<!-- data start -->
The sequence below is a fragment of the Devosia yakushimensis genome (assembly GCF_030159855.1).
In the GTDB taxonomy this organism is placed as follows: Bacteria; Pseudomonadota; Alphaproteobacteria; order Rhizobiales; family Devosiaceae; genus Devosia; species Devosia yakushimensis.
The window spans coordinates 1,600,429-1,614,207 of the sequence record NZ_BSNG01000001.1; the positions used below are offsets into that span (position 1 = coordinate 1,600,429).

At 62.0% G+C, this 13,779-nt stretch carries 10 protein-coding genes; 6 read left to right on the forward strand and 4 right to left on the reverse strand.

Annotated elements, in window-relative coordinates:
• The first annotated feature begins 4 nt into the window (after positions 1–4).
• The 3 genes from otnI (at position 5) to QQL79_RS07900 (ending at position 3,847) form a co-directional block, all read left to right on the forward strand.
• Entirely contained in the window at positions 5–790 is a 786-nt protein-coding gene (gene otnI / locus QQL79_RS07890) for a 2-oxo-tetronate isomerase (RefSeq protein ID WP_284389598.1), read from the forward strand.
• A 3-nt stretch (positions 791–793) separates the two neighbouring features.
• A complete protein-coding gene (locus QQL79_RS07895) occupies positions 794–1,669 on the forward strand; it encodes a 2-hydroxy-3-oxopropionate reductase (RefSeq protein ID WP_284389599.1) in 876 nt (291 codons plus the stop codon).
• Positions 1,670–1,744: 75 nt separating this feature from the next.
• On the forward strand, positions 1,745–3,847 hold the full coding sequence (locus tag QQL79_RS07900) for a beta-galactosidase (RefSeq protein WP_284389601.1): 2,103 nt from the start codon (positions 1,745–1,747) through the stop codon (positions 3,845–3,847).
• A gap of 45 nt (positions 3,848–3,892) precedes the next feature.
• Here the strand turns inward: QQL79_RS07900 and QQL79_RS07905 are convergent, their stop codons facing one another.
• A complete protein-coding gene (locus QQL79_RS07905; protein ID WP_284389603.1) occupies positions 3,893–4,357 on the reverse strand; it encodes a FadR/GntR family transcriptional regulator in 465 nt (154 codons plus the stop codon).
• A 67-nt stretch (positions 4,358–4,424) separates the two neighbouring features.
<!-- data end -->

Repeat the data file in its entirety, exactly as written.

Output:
The sequence below is a fragment of the Devosia yakushimensis genome (assembly GCF_030159855.1).
In the GTDB taxonomy this organism is placed as follows: Bacteria; Pseudomonadota; Alphaproteobacteria; order Rhizobiales; family Devosiaceae; genus Devosia; species Devosia yakushimensis.
The window spans coordinates 1,600,429-1,614,207 of the sequence record NZ_BSNG01000001.1; the positions used below are offsets into that span (position 1 = coordinate 1,600,429).

At 62.0% G+C, this 13,779-nt stretch carries 10 protein-coding genes; 6 read left to right on the forward strand and 4 right to left on the reverse strand.

Annotated elements, in window-relative coordinates:
• The first annotated feature begins 4 nt into the window (after positions 1–4).
• The 3 genes from otnI (at position 5) to QQL79_RS07900 (ending at position 3,847) form a co-directional block, all read left to right on the forward strand.
• Entirely contained in the window at positions 5–790 is a 786-nt protein-coding gene (gene otnI / locus QQL79_RS07890) for a 2-oxo-tetronate isomerase (RefSeq protein ID WP_284389598.1), read from the forward strand.
• A 3-nt stretch (positions 791–793) separates the two neighbouring features.
• A complete protein-coding gene (locus QQL79_RS07895) occupies positions 794–1,669 on the forward strand; it encodes a 2-hydroxy-3-oxopropionate reductase (RefSeq protein ID WP_284389599.1) in 876 nt (291 codons plus the stop codon).
• Positions 1,670–1,744: 75 nt separating this feature from the next.
• On the forward strand, positions 1,745–3,847 hold the full coding sequence (locus tag QQL79_RS07900) for a beta-galactosidase (RefSeq protein WP_284389601.1): 2,103 nt from the start codon (positions 1,745–1,747) through the stop codon (positions 3,845–3,847).
• A gap of 45 nt (positions 3,848–3,892) precedes the next feature.
• Here the strand turns inward: QQL79_RS07900 and QQL79_RS07905 are convergent, their stop codons facing one another.
• A complete protein-coding gene (locus QQL79_RS07905; protein ID WP_284389603.1) occupies positions 3,893–4,357 on the reverse strand; it encodes a FadR/GntR family transcriptional regulator in 465 nt (154 codons plus the stop codon).
• A 67-nt stretch (positions 4,358–4,424) separates the two neighbouring features.